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Old January 17, 2017   #31
AlittleSalt
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Carolyn, those are nice looking tomatoes. Thanks for pointing them out.

I think my wife's tastes are changing about cooked tomatoes. Last night I made some goulash that she really liked. She even eats pizza every once in while. Maybe there's some paste tomatoes in our future? And just between you, me, and the other thousands of Tomatoville members and visitors - I did sneak in some Antique Roman and Striped Roman seeds in the planting cells this year.
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Old January 17, 2017   #32
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I agree that elongated fruit is more susceptible, probably a result of the "el" gene Most non-elongated tomatoes get BER, especially if they are "dense, meaty" tomatoes. Density of flesh is still the most predictive trait.
Does anyone have experience with calcium nitrate fertilizer? BER is associated with Calcium deficency. A Perdue extension specialist says that regular ammonium nitrate fertilizers inhibit calcium absorbtion. The recommendation is to start early and do a monthly feeding of Calcium nitrate fertilizer. This is also supposed to decrease blossom drop and encourage fruit set. Soil pH can also be amended with lime or gypsum to improve calcium uptake. What commercial product(s) have Calcium nitrate?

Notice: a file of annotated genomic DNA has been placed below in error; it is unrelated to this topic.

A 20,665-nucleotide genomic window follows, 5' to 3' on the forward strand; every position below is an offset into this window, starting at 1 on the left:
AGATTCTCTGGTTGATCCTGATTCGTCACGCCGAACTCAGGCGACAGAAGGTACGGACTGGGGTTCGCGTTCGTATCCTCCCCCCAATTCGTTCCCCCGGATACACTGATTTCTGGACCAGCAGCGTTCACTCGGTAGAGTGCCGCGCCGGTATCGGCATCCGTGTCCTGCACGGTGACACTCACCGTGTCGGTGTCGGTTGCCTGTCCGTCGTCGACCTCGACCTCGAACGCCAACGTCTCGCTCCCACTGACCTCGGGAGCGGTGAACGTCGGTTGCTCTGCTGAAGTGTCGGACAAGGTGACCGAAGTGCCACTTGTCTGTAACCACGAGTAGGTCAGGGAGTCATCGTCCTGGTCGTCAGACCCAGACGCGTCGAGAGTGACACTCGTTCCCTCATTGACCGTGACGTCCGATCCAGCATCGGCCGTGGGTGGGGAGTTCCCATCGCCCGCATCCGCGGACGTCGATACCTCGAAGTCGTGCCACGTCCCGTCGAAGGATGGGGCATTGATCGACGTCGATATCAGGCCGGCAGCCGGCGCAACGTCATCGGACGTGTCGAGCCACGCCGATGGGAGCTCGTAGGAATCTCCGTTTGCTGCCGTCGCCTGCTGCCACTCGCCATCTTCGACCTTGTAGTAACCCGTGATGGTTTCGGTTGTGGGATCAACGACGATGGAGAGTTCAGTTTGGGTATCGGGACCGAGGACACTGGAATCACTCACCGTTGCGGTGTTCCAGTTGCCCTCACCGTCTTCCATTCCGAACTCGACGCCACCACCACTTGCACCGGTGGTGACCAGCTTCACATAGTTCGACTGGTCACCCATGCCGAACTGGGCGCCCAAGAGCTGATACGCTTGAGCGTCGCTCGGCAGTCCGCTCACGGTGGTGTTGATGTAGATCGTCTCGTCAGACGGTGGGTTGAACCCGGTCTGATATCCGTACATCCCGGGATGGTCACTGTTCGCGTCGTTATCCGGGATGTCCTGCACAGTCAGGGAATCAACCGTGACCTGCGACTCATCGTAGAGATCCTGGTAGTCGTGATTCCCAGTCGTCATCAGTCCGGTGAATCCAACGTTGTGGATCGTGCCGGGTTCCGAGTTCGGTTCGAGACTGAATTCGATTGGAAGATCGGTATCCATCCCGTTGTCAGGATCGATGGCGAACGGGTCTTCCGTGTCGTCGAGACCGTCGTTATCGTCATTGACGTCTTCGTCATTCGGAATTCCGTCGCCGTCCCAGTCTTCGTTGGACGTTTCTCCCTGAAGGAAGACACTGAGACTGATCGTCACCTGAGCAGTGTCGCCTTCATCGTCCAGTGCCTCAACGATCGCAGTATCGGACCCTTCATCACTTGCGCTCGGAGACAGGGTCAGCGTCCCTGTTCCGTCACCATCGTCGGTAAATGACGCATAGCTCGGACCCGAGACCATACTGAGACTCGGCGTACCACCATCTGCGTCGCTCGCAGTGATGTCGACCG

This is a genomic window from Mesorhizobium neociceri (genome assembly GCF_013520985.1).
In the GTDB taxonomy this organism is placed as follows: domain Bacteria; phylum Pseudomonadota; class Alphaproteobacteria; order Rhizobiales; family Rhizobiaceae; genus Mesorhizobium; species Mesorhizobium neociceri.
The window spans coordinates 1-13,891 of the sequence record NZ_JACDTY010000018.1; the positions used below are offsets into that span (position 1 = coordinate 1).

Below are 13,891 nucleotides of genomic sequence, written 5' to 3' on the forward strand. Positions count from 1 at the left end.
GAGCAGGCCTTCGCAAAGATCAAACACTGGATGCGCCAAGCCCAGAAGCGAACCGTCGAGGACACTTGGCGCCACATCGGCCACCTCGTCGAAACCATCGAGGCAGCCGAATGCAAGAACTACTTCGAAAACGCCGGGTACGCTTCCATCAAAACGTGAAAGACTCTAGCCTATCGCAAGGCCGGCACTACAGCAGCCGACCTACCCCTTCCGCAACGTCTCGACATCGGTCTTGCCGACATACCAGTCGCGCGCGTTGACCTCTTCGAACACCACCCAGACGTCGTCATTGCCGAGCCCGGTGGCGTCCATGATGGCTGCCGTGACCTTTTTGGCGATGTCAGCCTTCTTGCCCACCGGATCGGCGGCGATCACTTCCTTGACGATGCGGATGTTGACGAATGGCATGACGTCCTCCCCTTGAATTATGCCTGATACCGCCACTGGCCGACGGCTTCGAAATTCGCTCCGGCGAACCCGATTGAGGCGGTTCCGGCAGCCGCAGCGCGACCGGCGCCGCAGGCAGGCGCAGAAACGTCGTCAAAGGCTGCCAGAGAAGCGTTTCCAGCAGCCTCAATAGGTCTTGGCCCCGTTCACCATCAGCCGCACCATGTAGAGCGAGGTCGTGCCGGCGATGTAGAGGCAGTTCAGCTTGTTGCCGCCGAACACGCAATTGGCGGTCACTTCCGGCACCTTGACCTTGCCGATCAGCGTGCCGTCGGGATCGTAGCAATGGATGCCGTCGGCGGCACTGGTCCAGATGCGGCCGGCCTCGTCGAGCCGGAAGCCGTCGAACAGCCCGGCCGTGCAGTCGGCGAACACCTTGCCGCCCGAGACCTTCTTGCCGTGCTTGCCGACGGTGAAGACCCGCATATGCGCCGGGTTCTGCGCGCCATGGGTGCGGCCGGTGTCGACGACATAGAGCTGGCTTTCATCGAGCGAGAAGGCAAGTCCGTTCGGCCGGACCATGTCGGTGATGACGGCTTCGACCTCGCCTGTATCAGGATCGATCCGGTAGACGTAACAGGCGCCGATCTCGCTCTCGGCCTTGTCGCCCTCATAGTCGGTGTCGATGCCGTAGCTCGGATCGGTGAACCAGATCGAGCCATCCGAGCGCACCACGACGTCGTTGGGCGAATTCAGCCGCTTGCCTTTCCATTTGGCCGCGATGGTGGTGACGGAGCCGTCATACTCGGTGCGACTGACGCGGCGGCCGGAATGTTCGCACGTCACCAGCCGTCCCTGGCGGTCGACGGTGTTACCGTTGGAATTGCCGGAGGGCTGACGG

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Old January 17, 2017   #33
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Another tomato form that is great for sauce and unsung in general are piriform tomatoes such as Cuneo giant pear, red pear or for a determinate: Goldmans Italian-American as examples. There are lots of old European tomatoes with a pear or a ribbed fatter at the bottom (like me) shape I think in general they are less sweet overall and with a stronger traditional tomatoey flavour in general than hearts and are very suited to cooking with few seeds. Tomato seeds are bitter when cooked and fewer seeds make for a better sauce for sure.

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Old January 17, 2017   #34
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One of my wife's complaints is that too many red sauces are too sweet for her. So for our purposes an old time tomato-y flavor that is not too sweet would be perfect .
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Old January 19, 2017   #35